By GHK Lall
It does not appear that there is anything on which the government and opposition can agree regarding the elections machinery as a whole, and the state of elections readiness by GECOM. To repeat for emphasis: almost nothing, if absolutely not anything. So there is a hard, jarring standstill on most things, except the clashing rhetoric, which only indicates a relentless drive towards escalation. There is also an equivalent obstinacy.
Strident disagreements flare over logistics, finances, and more recently training. Depending on which side is listened to, there is the positively good (all required elements are in place); or the excruciating plodding of an all deliberate speed holding pattern for a clean, satisfactory apron on the ground (No, those elements are not!). In this small place, things cannot be that far apart, as to be that irreconcilable, and that irremediable. Something has to give. The problem with that is there is no one around, none willing to give anything. Not a single inch. Again, on anything in what has spiraled into a chess game played out on a national board that has no positional markings, and one that is turned upside down. Hapless citizens, concerned and suspicious supporters, and conscientious objectors, when they can be found, are all trapped in the middle in a great expanse of uncertainty.
Who is telling what? And what is really what? The conversations, if they may be so labeled, have ranged from the shrill and desperate to the unhearing and unblinking. There is an inexorable method to the madness. The madness is not partisan. But I think that the time is way past to cut to the chase and cut out the haziness, the uncertainty and, at the crux, the preening and nonsense.
I believe that the moment is now to steer the conversation along a different path. First, there has to be holding of all the other elections related ingredients in suspension, whatever those may be, and however either side prioritizes or minimizes. The sole focus has to be, must be, on that disputed, frustrating, and infuriating list of eligible voters. Or, to it put more accurately, a questioning of the acceptability of that number, which has made its way into a Demerara Waves Online News article dated March 14th titled, “More controversy over GECOM’s decision leading up to general elections.”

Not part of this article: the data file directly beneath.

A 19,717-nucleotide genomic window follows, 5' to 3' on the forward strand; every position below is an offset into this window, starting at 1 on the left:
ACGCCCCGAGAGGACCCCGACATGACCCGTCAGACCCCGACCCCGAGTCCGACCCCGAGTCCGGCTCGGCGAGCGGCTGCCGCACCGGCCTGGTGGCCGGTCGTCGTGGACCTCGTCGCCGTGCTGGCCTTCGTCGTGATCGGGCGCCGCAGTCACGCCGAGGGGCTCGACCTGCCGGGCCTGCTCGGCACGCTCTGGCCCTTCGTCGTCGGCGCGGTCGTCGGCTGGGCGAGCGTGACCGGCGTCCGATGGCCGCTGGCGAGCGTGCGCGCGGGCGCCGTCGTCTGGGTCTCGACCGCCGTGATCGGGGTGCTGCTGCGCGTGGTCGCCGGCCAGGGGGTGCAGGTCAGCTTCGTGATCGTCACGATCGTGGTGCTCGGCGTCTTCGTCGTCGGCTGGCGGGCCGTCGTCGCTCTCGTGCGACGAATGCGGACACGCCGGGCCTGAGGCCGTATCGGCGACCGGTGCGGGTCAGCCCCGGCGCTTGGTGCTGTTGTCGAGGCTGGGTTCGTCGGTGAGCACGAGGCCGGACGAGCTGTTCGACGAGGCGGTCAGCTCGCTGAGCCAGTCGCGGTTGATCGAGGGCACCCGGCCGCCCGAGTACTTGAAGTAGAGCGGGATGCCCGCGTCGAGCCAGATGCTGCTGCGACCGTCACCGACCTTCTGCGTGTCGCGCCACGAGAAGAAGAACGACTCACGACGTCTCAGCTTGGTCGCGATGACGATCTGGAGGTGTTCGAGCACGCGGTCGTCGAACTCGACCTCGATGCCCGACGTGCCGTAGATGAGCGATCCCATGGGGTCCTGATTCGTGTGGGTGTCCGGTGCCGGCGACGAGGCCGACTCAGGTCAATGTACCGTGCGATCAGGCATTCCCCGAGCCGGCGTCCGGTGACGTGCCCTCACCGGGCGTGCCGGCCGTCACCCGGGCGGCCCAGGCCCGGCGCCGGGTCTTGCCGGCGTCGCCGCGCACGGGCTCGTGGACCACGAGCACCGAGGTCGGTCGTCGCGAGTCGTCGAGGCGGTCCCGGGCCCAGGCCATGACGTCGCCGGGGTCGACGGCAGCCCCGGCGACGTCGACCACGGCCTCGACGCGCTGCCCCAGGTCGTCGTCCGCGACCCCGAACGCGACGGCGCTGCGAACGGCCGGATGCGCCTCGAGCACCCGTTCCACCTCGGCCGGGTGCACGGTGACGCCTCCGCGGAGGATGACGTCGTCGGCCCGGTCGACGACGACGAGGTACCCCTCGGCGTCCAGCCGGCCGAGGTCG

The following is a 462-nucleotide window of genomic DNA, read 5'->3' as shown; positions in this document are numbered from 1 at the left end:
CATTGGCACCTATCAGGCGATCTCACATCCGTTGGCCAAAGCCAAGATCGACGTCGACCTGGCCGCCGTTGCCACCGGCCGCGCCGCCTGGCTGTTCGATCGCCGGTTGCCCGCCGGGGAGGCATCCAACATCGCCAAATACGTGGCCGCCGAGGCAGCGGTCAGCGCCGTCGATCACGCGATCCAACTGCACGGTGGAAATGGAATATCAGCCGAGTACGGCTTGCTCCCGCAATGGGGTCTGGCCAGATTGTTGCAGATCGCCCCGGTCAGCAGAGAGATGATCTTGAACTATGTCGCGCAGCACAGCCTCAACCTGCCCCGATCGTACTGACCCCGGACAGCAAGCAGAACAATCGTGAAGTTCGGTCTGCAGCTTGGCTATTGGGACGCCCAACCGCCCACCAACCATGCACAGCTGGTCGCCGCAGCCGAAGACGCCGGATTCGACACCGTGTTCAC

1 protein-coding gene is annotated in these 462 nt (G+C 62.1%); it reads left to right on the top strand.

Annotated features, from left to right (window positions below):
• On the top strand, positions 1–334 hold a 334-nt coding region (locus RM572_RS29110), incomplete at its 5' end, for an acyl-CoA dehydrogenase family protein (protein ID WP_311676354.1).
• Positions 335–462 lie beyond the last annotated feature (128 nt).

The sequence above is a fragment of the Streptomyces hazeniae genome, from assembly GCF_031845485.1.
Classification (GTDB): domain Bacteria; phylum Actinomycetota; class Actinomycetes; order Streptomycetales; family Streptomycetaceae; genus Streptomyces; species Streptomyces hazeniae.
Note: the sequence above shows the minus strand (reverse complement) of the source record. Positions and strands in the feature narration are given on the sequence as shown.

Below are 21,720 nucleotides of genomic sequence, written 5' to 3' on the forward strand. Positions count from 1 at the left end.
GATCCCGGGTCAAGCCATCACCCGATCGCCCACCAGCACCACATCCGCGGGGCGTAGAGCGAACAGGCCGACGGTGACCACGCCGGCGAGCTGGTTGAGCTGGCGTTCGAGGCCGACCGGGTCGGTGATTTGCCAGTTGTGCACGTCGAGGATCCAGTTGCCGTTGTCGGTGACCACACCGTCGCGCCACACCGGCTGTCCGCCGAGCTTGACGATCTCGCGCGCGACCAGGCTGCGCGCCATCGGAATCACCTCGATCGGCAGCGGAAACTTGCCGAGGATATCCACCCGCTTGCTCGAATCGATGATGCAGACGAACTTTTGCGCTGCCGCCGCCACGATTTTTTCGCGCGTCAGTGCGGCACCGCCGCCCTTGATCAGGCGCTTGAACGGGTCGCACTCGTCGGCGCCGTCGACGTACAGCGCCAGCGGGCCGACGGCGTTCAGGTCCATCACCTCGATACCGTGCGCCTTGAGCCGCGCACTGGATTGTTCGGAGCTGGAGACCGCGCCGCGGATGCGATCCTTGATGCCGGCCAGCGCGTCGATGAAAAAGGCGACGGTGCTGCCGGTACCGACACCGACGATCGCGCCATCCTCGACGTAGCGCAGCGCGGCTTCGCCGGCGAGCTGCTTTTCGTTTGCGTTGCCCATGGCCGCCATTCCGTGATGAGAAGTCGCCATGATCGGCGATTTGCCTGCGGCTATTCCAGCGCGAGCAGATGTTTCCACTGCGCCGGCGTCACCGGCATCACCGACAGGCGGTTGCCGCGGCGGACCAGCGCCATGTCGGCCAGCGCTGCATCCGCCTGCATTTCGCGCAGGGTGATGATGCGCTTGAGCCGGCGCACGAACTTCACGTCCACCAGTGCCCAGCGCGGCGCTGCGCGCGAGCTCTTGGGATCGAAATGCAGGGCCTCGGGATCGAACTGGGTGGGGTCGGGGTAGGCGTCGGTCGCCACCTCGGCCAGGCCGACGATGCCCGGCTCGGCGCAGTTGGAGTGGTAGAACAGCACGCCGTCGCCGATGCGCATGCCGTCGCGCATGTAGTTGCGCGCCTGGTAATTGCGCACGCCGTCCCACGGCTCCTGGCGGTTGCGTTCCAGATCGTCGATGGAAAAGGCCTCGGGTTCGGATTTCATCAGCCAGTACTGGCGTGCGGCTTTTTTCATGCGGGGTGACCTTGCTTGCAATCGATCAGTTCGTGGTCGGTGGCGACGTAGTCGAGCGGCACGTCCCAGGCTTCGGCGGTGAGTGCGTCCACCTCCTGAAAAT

Acknowledging right upfront and holding aside for a moment my own spiritual identification with the government, I have to ask: how can anyone in this country look at a list of supposedly eligible voters that contains 633,156 names out of a population of approximately 750,000 citizens, and not have a problem? How can anyone, be he or she government believer or opposition faithful, examine such a list and find that acceptable? Or anything resembling reasonable? It is just not anywhere near to anything realistic. Surely, there are many children in this country? Also, this could mean that there are very few Guyanese who have migrated to other places. And I would be inclined to think that Guyana has its share of the dead.
If I am the government, any government, I am not accepting such a list. I mean that is a non-decision, as the number itself tells its own story. There would be no budging on that 85% eligibility figure. When looked at slowly and dispassionately, this is where everything comes to a full stop; the government has the upper hand on this one unless it is a number concocted out of nowhere. All of the rest is just talk; the other matters, as important as they are, mean nothing. In view of the disturbed and ugly history of Guyanese elections, the hard number of the disagreeable and disagreed upon eligible list aces every other consideration, or, as it is, makes jokers of us all. That is why it has to be given the highest priority of remedial action. Let there be some light on this thing. Florida had its hanging chads; Guyana has a list that would hang all of us.
It is appreciated that Guyanese voters (and nonvoters, too) usually succumb to the silly during elections seasons. This one projects every inclination to be sillier (worst) than those that went before. Still, I believe that the sanitizing of the list, and the sanity of the willing to do what is practical and makes sense have to prevail. I am somewhat guarded about that bit on sanity and its application to the local population. Can be a risky assumption, since that commodity fled these shores in bulk for an extended period.
I now strongly believe that the lack of merit in the list has proceeded past the point of debate. The list is wrong, is unacceptable, and it has to be fixed. First and fast. There is trouble with the latter. Given as it stands, the date should be rightfully extended; and enough time should be allowed to put in final form with a number that is less incredible and less alarming to all. Last, I suggest that the shallow grandstanding be concluded.